How does Botox work?
One of the most venomous elements recognized by man is botulinum toxin. Scientists have assessed that a single gram has the ability to take lives of one million individuals and a few kilos could kill each human being on earth. Botulinum toxin leads to botulism, a severe, dangerous ailment if taken in high concentrations. Botulism, not properly treated, may cause respiratory failure and even death. Despite the fact that botulinum toxin is extremely poisonous and so expensive, Botox is in enormous demand. Botulinum toxin has demonstrated to being a fruitful and appreciated therapeutic protein when quantity and frequency of treatment and a variety of treated clinical conditions are measured.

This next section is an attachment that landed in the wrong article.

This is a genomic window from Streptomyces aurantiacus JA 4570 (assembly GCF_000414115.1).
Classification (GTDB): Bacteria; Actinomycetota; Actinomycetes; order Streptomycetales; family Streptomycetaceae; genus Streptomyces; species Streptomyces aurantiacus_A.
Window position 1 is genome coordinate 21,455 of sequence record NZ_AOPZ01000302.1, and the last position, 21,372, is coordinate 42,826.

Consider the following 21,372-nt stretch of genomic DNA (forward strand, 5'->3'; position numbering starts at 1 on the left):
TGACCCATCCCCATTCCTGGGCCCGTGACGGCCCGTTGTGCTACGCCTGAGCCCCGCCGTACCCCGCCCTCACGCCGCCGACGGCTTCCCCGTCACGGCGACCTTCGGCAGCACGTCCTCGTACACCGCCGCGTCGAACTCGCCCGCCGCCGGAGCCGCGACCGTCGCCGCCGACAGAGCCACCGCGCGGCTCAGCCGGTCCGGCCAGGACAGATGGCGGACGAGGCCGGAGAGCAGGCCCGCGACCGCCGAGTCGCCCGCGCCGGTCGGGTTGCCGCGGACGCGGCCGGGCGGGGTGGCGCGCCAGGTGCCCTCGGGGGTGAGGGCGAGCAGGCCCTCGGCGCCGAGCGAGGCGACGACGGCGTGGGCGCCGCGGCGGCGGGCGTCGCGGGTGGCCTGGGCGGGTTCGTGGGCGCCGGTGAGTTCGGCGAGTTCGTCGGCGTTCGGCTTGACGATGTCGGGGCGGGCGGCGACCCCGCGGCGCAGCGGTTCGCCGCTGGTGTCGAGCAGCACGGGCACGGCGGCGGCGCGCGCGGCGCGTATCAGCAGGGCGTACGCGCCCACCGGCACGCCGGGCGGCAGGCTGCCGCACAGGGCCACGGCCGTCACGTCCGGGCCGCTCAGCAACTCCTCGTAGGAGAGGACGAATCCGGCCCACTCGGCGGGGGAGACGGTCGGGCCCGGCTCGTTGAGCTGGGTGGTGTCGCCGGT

Botulinum toxin in tremendously insignificant concentrations reaches muscles by averting signals from the nerve cells, and successfully leaving the muscles without commands to contract, thereby paralyzing them. For the contraction of muscles, discharge of acetylcholine (a chemical neurotransmitter) travels through nerves, at the point where nerve endings meet muscle cells. The muscle cells to contract or shrink when acetylcholine is fixed onto the receptors on the muscle cells. Injected botulinum toxin avoids the release of acetylcholine, avoiding shrinking of the muscle cells. The depletion of abnormal muscle contraction makes the muscles less inflexible due to the effect of botulinum toxin.